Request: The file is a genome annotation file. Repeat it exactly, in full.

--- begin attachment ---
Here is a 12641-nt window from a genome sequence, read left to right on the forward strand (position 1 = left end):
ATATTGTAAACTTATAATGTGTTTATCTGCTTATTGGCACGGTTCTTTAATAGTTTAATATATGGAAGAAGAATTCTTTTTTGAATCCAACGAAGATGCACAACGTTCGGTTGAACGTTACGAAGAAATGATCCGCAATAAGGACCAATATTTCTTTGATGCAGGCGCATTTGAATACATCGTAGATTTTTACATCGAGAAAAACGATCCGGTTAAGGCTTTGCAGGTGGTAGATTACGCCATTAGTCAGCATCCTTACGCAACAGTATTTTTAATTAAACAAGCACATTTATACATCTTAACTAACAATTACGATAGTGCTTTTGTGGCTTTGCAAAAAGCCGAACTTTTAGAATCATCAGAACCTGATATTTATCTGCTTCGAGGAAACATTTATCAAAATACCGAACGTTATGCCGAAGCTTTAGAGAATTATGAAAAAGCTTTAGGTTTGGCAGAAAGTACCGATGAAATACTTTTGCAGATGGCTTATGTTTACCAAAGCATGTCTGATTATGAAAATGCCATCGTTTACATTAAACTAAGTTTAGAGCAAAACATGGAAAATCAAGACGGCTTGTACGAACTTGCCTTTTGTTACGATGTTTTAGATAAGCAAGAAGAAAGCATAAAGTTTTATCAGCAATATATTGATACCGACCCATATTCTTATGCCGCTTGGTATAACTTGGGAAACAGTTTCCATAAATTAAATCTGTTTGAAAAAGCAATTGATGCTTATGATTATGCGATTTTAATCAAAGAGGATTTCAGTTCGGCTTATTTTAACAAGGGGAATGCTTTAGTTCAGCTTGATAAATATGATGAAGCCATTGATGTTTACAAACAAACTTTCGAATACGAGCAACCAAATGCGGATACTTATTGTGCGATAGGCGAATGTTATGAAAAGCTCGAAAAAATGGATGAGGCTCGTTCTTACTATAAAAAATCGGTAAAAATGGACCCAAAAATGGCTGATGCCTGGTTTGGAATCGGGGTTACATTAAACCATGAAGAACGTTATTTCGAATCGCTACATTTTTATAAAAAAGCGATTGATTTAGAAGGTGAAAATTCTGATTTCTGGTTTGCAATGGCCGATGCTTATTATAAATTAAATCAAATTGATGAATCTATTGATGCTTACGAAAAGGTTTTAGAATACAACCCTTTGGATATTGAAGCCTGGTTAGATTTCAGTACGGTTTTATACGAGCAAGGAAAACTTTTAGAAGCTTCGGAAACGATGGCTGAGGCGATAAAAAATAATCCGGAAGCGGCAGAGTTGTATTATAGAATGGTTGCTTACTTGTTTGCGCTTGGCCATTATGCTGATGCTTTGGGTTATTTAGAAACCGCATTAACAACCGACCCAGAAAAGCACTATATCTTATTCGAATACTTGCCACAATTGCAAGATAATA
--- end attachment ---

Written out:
Here is a 12641-nt window from a genome sequence, read left to right on the forward strand (position 1 = left end):
ATATTGTAAACTTATAATGTGTTTATCTGCTTATTGGCACGGTTCTTTAATAGTTTAATATATGGAAGAAGAATTCTTTTTTGAATCCAACGAAGATGCACAACGTTCGGTTGAACGTTACGAAGAAATGATCCGCAATAAGGACCAATATTTCTTTGATGCAGGCGCATTTGAATACATCGTAGATTTTTACATCGAGAAAAACGATCCGGTTAAGGCTTTGCAGGTGGTAGATTACGCCATTAGTCAGCATCCTTACGCAACAGTATTTTTAATTAAACAAGCACATTTATACATCTTAACTAACAATTACGATAGTGCTTTTGTGGCTTTGCAAAAAGCCGAACTTTTAGAATCATCAGAACCTGATATTTATCTGCTTCGAGGAAACATTTATCAAAATACCGAACGTTATGCCGAAGCTTTAGAGAATTATGAAAAAGCTTTAGGTTTGGCAGAAAGTACCGATGAAATACTTTTGCAGATGGCTTATGTTTACCAAAGCATGTCTGATTATGAAAATGCCATCGTTTACATTAAACTAAGTTTAGAGCAAAACATGGAAAATCAAGACGGCTTGTACGAACTTGCCTTTTGTTACGATGTTTTAGATAAGCAAGAAGAAAGCATAAAGTTTTATCAGCAATATATTGATACCGACCCATATTCTTATGCCGCTTGGTATAACTTGGGAAACAGTTTCCATAAATTAAATCTGTTTGAAAAAGCAATTGATGCTTATGATTATGCGATTTTAATCAAAGAGGATTTCAGTTCGGCTTATTTTAACAAGGGGAATGCTTTAGTTCAGCTTGATAAATATGATGAAGCCATTGATGTTTACAAACAAACTTTCGAATACGAGCAACCAAATGCGGATACTTATTGTGCGATAGGCGAATGTTATGAAAAGCTCGAAAAAATGGATGAGGCTCGTTCTTACTATAAAAAATCGGTAAAAATGGACCCAAAAATGGCTGATGCCTGGTTTGGAATCGGGGTTACATTAAACCATGAAGAACGTTATTTCGAATCGCTACATTTTTATAAAAAAGCGATTGATTTAGAAGGTGAAAATTCTGATTTCTGGTTTGCAATGGCCGATGCTTATTATAAATTAAATCAAATTGATGAATCTATTGATGCTTACGAAAAGGTTTTAGAATACAACCCTTTGGATATTGAAGCCTGGTTAGATTTCAGTACGGTTTTATACGAGCAAGGAAAACTTTTAGAAGCTTCGGAAACGATGGCTGAGGCGATAAAAAATAATCCGGAAGCGGCAGAGTTGTATTATAGAATGGTTGCTTACTTGTTTGCGCTTGGCCATTATGCTGATGCTTTGGGTTATTTAGAAACCGCATTAACAACCGACCCAGAAAAGCACTATATCTTATTCGAATACTTGCCACAATTGCAAGATAATA